Lizzy Siemers has no doubts about where her University of Minnesota Duluth education is taking her.

"I'm a video game geek and I want to make video games," said the 22-year-old, who is about to graduate with a degree in digital art and photography.

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To help ensure the university will continue to attract the legions of digitally inclined minds like Siemers', the school unveiled its Motion and Media Across Disciplines Lab on Friday in an event in Bohannon Hall.

What had once been a television studio and after that storage space was revealed to be a state-of-the-art control room and green screen studio, outfitted with the latest video and motion capture technology. Not even the Twin Cities campus can boast having something so edgy.

"This is the biggest and most exciting thing about our university right now," Siemers said.

The roughly $1 million MMAD Lab opened in September and was four years in the making - the result of an infrastructure grant from the University of Minnesota and matching funds from multiple UMD colleges.

The MMAD Lab is unique for its capabilities - virtual reality, anyone? - and a multi-disciplinary approach. The lab brings together the university's digital arts, biomechanics, ergonomics, theatre and computer science programs.

"It's getting people who otherwise wouldn't talk to each other in the same space," said Lisa Fitzpatrick, lab director and grant writer who received a bouquet of flowers on the day of the big reveal.

The lab will be valued for its research possibilities, Fitzpatrick said, and ultimately for commercial ones, too. It's ideal for filmmaking and figures to be a young animator's playground someday soon. In time, the university plans to develop ways to accommodate community use, hoping to include use by a burgeoning film and entertainment community in Duluth.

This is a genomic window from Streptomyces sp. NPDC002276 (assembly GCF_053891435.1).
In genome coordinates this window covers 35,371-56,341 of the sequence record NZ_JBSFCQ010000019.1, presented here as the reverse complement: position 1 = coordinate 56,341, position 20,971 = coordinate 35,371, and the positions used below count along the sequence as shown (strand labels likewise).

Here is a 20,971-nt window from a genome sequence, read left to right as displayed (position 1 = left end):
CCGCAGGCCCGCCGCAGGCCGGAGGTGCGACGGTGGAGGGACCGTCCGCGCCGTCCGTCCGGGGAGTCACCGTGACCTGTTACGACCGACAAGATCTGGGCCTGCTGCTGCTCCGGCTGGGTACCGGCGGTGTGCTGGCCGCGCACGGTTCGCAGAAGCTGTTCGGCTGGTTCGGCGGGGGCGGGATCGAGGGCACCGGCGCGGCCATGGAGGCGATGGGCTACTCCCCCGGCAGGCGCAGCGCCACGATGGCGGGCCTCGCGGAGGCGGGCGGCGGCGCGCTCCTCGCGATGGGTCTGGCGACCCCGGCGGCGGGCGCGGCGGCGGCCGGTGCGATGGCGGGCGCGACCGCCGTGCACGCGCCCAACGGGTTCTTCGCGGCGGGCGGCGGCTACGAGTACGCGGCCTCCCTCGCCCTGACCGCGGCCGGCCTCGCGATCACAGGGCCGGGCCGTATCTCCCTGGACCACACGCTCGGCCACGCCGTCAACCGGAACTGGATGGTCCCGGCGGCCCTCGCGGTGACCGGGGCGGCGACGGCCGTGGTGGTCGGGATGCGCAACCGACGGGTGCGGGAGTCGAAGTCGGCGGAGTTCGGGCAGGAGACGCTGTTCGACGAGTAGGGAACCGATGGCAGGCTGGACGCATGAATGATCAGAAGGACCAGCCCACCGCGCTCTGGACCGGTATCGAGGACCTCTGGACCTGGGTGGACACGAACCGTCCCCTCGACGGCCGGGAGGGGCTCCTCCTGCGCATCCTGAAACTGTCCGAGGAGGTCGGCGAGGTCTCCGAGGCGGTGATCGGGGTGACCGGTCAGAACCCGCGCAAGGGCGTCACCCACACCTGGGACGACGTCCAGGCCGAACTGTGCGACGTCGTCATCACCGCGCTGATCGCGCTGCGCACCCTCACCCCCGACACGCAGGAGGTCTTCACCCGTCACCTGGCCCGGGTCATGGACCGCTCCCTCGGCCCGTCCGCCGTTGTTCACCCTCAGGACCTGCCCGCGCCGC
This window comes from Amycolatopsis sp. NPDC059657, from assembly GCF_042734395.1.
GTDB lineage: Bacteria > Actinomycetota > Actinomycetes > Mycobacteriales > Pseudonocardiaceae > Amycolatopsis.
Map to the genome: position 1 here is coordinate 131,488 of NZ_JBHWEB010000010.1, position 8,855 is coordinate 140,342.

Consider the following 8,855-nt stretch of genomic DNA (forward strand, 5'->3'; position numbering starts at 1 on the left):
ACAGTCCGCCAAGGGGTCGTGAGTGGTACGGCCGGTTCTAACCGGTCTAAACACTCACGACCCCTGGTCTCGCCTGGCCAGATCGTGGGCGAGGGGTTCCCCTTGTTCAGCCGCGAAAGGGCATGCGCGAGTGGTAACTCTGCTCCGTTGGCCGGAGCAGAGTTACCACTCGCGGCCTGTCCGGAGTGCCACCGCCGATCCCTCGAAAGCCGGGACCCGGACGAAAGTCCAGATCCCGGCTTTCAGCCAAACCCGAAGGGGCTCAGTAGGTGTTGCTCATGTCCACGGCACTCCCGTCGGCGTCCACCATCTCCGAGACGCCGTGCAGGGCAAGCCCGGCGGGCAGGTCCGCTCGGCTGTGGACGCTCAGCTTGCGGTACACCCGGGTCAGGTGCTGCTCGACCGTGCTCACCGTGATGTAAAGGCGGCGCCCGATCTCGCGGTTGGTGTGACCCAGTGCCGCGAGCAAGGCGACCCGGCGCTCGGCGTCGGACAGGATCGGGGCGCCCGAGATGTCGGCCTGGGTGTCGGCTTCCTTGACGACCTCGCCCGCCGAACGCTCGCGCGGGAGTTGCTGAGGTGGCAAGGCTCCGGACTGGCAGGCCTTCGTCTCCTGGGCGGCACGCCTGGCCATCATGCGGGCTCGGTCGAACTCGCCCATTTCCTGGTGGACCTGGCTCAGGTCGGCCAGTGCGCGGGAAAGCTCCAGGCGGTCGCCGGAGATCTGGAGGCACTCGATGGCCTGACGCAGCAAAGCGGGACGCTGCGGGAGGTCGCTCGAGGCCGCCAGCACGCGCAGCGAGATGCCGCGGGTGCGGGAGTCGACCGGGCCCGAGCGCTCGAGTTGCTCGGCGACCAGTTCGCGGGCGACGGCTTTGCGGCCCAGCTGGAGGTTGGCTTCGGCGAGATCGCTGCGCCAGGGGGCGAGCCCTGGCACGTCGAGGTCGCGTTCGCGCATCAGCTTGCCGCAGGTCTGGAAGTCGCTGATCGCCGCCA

School of Fine Arts Dean William Payne called it "space that will help us meet the challenges of the future," and a place "where the nagging problems of our time can be solved."

LilaAnn Coates White is an assistant professor in the theatre department, teaching ballet. She pre-assessed her ballet students earlier this school year using the studio's pressure plates and motion capture technology. Her intent is to do so again later this year. It will allow students to compare and contrast after a year of instruction.

"Normally art is so subjective," Coates White said. "This is a way to even the playing field."

Modern students, like modern baseball managers, appreciate objective data, which Coates White said lets them know to what, precisely, they have to respond.

The motion capture technology puts subjects into black body suits with reflective balls adhered to their joints. They're filmed so their movements can be displayed on an analytical grid.

The Hollywood-type applications of motion capture have proven endless, but the educational opportunities would seem to be equally boundless. Especially, said Morris Levy, associate professor in biomechanics, when minds from divergent disciplines within the university are coming together.

"Research doesn't happen in a vacuum," he told a crowd that crammed into the new high-tech lab. "You don't do research by yourself. This very idea is the essence of what a university is."


Go to for video of an MMAD Lab demonstration.